|In the example shown, we are going to make a matched set of four woods from three different models of shaft:
- A driver using an MCC "Orange Crush" shaft, R-Flex.
- A 3-wood using a Mercury Performance, S-Flex. We're using a
high-launch shaft for this club, to make sure we can get it up from the
- A 5-wood and 7-wood using the True Temper EI-70... just
because the customer really wants it. Note that we assigned these two
shafts so the one with the stiffer raw flex goes in the shorter club.
Here are the steps to matching the
clubs. They are similar to matching irons, so the descriptions and
explanations will be brief:
- Enter the descriptions of the clubs in the brown area.
- Set the beam length of your NF4. Normally this will be 38" for woods.
- For each shaft, measure the raw load with the tip solidly against
the tip stop, and enter it in the proper yellow box in the "Raw
you have each shaft in the NF4, extend the tip 2" and measure the load
again. Enter it in the proper yellow box in the "Load with Tip..."
- Enter a Target Load in the blue column for each club. Here's how I came up with numbers for the design example:
You can now read the estimated tip trim in inches from the spreadsheet. Note that, if you changed inches to mm on the first page of the spreadsheet, it affects this page as well.
- I decided to use a target load increment of 0.2Kg per
inch of club length. The reasoning is pretty similar to that for the
- I started with 3.50 as the target load for the driver. You will
soon know from experience what load corresponds with what performance.
- Knowing the length of each club, I multiplied the club-to-club
difference in length by the target load increment of 0.2 in order to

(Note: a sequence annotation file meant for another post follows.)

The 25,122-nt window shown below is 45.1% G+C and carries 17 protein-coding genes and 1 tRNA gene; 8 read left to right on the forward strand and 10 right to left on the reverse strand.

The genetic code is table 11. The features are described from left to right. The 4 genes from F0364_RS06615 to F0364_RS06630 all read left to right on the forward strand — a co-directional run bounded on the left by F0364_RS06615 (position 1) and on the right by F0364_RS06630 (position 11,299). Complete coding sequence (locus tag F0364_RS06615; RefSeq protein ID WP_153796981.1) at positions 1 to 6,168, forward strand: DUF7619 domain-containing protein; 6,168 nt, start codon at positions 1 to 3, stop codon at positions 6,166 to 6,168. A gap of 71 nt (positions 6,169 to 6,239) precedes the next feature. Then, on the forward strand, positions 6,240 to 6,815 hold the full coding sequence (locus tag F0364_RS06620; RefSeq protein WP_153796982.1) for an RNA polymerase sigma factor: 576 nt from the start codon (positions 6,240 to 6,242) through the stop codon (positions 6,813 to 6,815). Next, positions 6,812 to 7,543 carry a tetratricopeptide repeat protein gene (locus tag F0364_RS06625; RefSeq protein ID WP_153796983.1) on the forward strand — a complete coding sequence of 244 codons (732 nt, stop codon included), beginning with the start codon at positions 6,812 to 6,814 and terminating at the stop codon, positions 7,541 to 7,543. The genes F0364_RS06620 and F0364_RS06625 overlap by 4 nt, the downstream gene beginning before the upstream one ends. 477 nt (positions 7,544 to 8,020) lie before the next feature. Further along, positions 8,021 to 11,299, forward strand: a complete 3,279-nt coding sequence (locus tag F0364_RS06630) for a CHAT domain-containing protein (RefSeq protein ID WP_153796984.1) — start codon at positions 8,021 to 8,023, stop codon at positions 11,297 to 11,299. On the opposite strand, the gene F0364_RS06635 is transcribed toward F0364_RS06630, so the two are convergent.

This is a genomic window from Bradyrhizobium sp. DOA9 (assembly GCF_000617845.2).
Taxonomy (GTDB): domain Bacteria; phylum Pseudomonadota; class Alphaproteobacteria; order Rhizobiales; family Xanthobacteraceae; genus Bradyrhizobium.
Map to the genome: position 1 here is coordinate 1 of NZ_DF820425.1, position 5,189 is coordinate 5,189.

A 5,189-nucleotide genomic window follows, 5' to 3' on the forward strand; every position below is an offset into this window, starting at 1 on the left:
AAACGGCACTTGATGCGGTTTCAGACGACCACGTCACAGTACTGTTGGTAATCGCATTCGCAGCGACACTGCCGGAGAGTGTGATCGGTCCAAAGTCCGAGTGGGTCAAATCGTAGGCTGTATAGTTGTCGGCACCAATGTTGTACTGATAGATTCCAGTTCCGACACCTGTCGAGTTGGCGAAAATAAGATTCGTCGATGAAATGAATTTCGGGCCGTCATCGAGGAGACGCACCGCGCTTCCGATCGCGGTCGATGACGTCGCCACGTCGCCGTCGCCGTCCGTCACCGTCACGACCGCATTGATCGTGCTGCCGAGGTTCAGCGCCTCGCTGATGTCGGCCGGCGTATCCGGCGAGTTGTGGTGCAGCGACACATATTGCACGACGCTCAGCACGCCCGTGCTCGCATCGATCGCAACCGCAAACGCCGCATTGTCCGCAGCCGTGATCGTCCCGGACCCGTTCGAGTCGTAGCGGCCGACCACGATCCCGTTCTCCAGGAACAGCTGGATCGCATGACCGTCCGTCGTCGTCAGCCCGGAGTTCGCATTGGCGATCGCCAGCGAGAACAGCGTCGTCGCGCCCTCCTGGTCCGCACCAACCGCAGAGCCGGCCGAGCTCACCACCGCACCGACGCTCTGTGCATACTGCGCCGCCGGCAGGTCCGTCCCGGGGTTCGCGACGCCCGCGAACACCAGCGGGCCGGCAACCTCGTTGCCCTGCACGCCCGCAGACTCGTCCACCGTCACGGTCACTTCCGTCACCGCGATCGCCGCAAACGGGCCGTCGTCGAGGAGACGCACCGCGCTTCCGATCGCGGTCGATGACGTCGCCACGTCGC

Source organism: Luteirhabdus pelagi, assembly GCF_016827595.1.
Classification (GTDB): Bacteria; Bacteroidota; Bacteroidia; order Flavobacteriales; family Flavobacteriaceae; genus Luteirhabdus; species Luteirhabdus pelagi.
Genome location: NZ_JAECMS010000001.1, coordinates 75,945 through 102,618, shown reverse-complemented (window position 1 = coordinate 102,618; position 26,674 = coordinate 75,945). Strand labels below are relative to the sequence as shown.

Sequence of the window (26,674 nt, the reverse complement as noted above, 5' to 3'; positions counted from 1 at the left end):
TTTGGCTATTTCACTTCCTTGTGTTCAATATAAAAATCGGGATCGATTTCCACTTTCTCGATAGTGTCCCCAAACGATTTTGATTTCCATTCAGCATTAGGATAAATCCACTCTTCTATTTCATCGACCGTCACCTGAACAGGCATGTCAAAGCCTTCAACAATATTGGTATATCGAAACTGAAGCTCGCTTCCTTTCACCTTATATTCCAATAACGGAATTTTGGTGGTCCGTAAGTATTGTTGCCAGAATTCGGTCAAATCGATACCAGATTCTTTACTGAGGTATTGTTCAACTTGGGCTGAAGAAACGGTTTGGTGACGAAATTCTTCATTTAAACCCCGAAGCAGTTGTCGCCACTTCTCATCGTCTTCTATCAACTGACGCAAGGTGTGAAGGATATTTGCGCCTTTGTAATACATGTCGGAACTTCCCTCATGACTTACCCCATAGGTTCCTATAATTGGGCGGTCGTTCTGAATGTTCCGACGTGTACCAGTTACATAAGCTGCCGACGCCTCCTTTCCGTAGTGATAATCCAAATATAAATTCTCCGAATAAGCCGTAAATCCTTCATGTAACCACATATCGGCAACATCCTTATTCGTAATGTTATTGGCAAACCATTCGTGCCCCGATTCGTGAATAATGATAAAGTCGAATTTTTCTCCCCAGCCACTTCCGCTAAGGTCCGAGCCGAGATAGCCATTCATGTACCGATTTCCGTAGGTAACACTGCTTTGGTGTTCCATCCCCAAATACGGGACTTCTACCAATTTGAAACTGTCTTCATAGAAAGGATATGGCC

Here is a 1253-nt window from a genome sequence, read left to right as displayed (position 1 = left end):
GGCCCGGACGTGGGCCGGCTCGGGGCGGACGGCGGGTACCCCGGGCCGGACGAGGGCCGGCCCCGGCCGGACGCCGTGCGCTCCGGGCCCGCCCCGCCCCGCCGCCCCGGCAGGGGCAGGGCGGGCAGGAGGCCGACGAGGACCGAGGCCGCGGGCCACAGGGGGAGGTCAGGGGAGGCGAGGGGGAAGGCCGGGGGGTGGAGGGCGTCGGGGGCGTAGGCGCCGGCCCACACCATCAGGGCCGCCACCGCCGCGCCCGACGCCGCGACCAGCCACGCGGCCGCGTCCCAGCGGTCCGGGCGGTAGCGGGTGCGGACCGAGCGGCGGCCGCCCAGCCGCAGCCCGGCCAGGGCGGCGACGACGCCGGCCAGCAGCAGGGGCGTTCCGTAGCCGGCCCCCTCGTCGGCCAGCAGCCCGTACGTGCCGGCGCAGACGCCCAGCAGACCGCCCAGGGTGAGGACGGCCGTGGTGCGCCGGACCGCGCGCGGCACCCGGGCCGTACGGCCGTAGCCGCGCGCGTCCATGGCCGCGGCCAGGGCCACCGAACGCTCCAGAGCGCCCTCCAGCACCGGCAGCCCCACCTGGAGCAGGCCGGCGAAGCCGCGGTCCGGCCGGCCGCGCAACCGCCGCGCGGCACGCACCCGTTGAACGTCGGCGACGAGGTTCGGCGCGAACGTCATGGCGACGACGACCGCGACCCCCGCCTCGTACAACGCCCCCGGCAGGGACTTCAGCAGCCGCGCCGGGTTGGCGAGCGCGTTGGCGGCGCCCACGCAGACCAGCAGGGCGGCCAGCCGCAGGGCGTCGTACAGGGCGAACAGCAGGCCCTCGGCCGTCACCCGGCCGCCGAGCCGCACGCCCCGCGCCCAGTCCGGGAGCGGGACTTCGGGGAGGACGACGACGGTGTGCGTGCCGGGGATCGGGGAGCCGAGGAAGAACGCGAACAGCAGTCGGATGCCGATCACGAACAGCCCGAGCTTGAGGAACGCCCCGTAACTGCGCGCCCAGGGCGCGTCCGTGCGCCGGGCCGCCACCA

come up with the target load difference.
- For instance, between the driver and 3-wood there is a 2-inch
difference in length. 2 inches times 0.2Kg/inch is 0.4Kg. So we have to
make the 3-wood 0.4Kg stiffer than the driver -- hence its target load
Use the estimated tip trim as you did for the irons. Place the
shaft in the NF4 with the tip extended by the estimated tip trim, and
check to see that the load is the target load. If it is not, move the
shaft and measure again. Repeat until you have the target load.
Mark and trim the shaft.
If you are hand-calculating instead of using the spreadsheet, the
formula is basically the same is it was for the irons. But, since you
already have two measurements for each shaft, you don't have to
explicitly calculate the TTS. Here is the formula:
Trim = 2*(TargetLoad - RawLoad) / (Load2inches - RawLoad)
Here are a few additional things to note about matching woods:
- The example has a smooth variation of 0.2Kg per inch for Target
Load. But that works only if each of the clubheads has roughly the same
distance from the bottom of the bore to the ground. If the clubs differ
markedly in this regard, the trim should be adjusted accordingly. That
is, the higher the bottom of bore to ground measurement (often referred
to as BBGM), the more you should trim the tip to maintain the same overall stiffness.
- The Est Trim column has funny entries for the rows where you
didn't fill in any shaft data. The spreadsheet was deliberately made with more rows
than you are likely to use. Empty rows will cause the calculation to
divide by zero, so Excel is complaining. But that does not hurt the
answers in the valid rows.
Last modified by DaveT - 12/18/2005